I change from my red flats to my black heels and head to the kitchenette to boil water for my green tea. I make my way to class–one of three classrooms. Earlier this semester, I had trouble getting into the routine and actually walked into the wrong one.

The anthropology professor, with whom I’ve had discussions as we switched classrooms, warned me that the projector appears to be broken because he was unable to turn it off. He had forgotten that it was a touch screen command, and we both laugh about technology. He’s an older gentleman, and some of these gadgets are not user-friendly. He proceeds to ask another question about what kinds of writing the English department is requiring out of its students, as an anthropological “critique” he recently assigned is not going so well in his classes.

I respond, a bit hesitantly: “Why yes, I suppose so; the objectives of my course now is to prepare them to be able to analyze texts across multiple disciplines, but how this is implemented in each course obviously varies.”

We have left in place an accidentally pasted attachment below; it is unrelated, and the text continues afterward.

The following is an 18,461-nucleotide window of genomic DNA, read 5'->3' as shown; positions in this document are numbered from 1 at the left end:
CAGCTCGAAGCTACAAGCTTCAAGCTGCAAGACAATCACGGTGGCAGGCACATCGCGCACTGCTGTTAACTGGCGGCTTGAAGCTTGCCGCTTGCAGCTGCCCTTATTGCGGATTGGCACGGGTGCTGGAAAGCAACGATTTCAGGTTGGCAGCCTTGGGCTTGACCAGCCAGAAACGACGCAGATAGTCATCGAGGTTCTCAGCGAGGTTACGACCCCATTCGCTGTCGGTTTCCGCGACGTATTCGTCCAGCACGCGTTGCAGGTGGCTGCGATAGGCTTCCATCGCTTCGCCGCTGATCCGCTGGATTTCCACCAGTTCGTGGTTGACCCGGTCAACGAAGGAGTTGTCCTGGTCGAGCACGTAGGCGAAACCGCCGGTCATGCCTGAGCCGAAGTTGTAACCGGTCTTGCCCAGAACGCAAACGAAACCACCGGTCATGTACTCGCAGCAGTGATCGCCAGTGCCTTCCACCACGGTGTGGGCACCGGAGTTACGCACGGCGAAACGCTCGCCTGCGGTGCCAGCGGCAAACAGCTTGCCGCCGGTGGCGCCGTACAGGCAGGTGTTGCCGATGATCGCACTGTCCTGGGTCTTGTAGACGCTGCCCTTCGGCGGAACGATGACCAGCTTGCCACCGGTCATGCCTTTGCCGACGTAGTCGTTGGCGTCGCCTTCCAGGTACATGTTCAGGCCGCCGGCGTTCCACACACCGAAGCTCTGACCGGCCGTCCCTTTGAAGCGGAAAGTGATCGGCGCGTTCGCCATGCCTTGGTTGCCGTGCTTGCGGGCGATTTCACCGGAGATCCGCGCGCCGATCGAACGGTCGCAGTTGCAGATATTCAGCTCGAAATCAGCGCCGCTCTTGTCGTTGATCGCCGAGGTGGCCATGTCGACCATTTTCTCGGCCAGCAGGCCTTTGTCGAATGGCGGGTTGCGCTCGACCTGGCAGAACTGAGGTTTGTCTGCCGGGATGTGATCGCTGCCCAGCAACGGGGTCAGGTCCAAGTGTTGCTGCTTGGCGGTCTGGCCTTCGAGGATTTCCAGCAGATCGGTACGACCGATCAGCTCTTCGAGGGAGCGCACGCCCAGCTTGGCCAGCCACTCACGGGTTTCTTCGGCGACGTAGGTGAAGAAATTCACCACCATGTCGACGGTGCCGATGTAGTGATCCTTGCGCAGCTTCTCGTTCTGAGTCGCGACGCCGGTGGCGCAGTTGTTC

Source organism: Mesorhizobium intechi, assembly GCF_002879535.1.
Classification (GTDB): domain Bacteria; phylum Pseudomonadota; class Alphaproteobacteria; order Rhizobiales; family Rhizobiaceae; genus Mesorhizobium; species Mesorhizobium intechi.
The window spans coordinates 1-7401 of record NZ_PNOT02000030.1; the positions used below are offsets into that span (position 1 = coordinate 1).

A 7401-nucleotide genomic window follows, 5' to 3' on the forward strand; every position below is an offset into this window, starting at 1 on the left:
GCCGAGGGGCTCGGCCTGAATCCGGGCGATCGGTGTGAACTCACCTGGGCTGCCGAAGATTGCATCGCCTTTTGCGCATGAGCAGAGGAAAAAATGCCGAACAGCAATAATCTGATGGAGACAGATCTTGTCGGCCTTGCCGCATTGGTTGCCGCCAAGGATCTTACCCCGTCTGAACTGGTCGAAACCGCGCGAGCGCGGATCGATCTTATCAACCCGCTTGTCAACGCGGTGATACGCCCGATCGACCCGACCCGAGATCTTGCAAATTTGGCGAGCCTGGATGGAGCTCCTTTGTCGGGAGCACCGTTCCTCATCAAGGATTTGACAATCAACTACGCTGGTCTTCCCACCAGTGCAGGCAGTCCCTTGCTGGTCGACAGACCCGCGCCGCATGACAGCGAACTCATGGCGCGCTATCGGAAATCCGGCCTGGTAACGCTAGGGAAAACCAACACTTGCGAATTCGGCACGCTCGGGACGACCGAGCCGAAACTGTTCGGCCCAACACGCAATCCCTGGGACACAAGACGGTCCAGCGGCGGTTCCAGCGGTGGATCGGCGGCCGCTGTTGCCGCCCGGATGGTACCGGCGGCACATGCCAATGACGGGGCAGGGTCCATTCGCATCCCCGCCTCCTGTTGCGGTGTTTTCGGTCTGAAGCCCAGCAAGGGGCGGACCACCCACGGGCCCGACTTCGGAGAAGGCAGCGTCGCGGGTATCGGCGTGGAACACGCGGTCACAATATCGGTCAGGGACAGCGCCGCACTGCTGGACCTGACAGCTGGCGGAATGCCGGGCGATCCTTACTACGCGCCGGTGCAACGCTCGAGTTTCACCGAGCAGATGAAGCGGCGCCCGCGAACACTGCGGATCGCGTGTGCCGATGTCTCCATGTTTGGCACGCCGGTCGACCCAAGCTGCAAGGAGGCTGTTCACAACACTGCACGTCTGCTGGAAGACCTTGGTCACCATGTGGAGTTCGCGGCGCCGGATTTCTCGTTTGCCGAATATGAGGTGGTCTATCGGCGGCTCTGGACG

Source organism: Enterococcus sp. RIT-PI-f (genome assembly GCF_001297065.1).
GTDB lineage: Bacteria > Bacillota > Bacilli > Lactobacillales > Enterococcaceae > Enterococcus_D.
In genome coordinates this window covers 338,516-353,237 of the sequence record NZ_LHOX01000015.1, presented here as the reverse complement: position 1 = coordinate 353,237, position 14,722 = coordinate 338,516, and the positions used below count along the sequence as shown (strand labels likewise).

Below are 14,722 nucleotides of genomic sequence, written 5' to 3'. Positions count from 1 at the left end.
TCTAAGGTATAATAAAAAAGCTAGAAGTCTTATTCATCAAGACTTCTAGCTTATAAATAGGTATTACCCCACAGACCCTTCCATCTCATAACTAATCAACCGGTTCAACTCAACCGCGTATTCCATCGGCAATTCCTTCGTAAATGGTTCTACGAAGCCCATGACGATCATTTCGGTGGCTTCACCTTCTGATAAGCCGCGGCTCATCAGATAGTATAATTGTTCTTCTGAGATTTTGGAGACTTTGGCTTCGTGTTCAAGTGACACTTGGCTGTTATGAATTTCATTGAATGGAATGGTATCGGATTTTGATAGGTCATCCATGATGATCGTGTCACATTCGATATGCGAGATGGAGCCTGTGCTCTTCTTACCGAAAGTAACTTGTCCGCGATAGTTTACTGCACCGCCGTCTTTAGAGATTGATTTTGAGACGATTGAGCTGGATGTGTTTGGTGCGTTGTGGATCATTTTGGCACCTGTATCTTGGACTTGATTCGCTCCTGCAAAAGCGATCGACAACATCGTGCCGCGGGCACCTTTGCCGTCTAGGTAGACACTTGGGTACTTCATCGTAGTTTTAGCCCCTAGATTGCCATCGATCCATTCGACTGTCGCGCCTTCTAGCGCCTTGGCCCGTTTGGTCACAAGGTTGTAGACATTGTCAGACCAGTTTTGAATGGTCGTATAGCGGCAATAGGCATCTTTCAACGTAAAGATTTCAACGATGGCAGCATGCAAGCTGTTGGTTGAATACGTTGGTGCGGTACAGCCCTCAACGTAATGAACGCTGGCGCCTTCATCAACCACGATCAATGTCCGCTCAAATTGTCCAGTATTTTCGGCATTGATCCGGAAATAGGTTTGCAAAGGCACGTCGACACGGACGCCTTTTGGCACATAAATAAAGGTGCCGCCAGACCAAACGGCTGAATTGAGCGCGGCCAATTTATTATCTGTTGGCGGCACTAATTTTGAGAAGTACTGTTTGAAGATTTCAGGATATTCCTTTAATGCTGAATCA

Our current assignment–a rhetorical analysis–focuses on analyzing strategies in multiple kinds of texts (i.e., journal article, news article, video presentation, documentary, song) but not necessarily evaluating the efficacy of the content of anthropological research. We touch on perhaps how the data was presented, what the purpose of this text was, how to identify what the author was trying to argue, but we cannot know the nuances of whether this is significant or flawed within the field of anthropology or what specific elements students need to cover in order to satisfy the assignment. We are not anthropologists.